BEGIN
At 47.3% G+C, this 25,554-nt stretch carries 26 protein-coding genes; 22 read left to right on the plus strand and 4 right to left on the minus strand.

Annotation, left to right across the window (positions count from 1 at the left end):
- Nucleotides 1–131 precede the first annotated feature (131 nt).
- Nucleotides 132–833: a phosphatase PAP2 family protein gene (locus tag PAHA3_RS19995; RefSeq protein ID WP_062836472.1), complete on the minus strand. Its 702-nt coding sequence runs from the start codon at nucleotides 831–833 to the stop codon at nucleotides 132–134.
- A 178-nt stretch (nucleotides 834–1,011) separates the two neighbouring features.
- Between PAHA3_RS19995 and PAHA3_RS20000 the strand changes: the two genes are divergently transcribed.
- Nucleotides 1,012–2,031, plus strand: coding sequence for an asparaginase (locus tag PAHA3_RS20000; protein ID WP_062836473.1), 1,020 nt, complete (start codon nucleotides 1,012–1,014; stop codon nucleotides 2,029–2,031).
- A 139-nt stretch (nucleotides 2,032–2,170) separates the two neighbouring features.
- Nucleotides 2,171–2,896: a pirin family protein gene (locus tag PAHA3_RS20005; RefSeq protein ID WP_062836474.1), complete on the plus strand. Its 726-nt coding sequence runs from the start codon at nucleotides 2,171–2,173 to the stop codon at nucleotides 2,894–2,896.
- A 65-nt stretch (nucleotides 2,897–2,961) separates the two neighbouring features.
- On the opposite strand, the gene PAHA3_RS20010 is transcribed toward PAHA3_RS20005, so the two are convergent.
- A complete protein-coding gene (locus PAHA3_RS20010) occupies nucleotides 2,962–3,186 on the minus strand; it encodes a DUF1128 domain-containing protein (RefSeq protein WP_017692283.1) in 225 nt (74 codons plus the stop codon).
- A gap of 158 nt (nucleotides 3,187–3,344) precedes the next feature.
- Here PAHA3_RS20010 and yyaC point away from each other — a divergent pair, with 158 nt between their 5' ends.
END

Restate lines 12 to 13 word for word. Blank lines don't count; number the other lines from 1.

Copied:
- A complete protein-coding gene (locus PAHA3_RS20010) occupies nucleotides 2,962–3,186 on the minus strand; it encodes a DUF1128 domain-containing protein (RefSeq protein WP_017692283.1) in 225 nt (74 codons plus the stop codon).
- A gap of 158 nt (nucleotides 3,187–3,344) precedes the next feature.